Picking up System Shock 2 again, then the first BioShock, then Infinite and its DLC, I’m still trying to figure out exactly why the earliest game feels so different from the BioShock games despite their almost complete congruence in gameplay. I don’t think it’s the action-oriented focus of BioShock, but rather its fantastical level design.

The BioShock games are definitely faster-paced and more shooter-oriented than System Shock. It’s like comparing Resident Evil 4 to the original Resident Evil. In System Shock I usually slowly creep through every corridor, checking every corner for enemies and diligently checking every container for resources. In BioShock I pretty much just run through the environments blasting people while mashing keys to rummage through boxes. System Shock’s inventory definitely slows the game down by making you consider what resources you keep.

The thing is, I’ve played action-oriented shooters that still err on the “simulator” side of the pendulum. The first Crysis and GoldenEye are good examples I constantly reference. 3D Realms’ Build engine games — Duke Nukem 3D and Shadow Warrior are great candidates too. All of them are fast-paced games where you spend most of your time shooting the crap out of things, but the difference is you’re shooting the crap out of things in environments that feel logically and believably planned out. They feel as if the designers built regular places first, then built video game goals around them.

Then you’ve got 1999 Mode and 1998 Mode in Infinite and its DLC. Those hardcore difficulty modes significantly slow down the pace of Burial to something very similar to System Shock. Having barely any resources in the first part of Burial forces you to slowly creep through areas, carefully consider every shot you take, and thoughtfully search containers. Part two’s 1998 mode successfully feels like a lite version of Thief where you have to observe your environment and make economical use of your tools. Basically, those modes make BioShock feel less like an action game, but to me they still don’t feel quite like System Shock.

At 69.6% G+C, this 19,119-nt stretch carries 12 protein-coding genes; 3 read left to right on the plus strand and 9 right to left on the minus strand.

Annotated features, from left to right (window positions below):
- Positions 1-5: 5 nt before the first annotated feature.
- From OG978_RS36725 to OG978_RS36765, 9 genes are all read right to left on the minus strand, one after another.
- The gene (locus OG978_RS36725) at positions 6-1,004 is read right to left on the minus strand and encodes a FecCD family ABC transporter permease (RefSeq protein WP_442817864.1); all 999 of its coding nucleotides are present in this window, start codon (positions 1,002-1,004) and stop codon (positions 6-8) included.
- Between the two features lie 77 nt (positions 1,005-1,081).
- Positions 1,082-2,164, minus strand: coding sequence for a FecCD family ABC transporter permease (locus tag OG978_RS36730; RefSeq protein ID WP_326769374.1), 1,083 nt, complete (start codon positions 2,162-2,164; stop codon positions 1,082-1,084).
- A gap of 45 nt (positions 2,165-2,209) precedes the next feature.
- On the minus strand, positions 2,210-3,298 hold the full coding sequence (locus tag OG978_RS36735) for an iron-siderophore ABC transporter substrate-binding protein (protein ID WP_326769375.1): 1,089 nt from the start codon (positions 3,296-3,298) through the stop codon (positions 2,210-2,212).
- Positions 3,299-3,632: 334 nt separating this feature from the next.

That’s not against BioShock at all. BioShock will always feel like BioShock because it’s designed to be a different kind of game for a wider audience. It’s a first person shooter, while System Shock is much closer to an RPG. In a way it’s apples-to-oranges, but it’s still an interesting comparison when the apple and orange have almost the same gameplay mechanics.

The huge difference I notice is in the level design between System Shock, and BioShock. Somehow, System Shock got me to almost believe I was exploring an actual space ship where people live and work. Rapture and Columbia do not feel like actual cities where people live and work, but rather game levels with set dressing.

Let’s take objectives between the games as an example. Late in part two of Burial you’re sent to grab an object you’re told is in a lab. This involves traveling through a linear chain of areas to find the object in a special location at the end of that veritable tunnel after a lot of scripted story sequences. System Shock 2 has a somewhat similar part where you have to find an object, but it’s among a bunch of similar things, and you have to identify it by its number. All you have to guide you is an audio recording telling you the number of the thing you need to find, what room it’s in, and what shelf it’s on. Basically, you have to think through that environment the same way someone would if they were really there.

Maybe it’s because of the nature of each place. It’s fairly easy to imagine what kinds of places a ship like the one in System Shock would contain: crew quarters, medical, engineering, etc. It’s probably not extremely difficult to plan those kinds of places out to feel real. Rapture and Columbia on the other hand are inherently fantastical concepts — a city at the bottom of the ocean and a city in the sky respectively. They lend themselves immediately to abstract level design.

If you ask me, I think Rapture and Columbia would have lent themselves well to full-blown open world RPG design. Ultima Underworld is actually a pretty good example of an alternative possibility for BioShock. The game that influenced the whole “Shock” series puts you in the buried ruins of a failed utopia as well, but just about every character in it can be interacted with in some way. With clear differentiations between “normal,” “upset,” or “hostile,” people, it feels like a place full of people, and more importantly rival communities you have to navigate through exploration and conversation. I guess Fallout New Vegas is quite similar as a modern example. An approach like this could have made Rapture and Columbia far more “live” as settings, even with fast-paced shooting, but that’s just my opinion.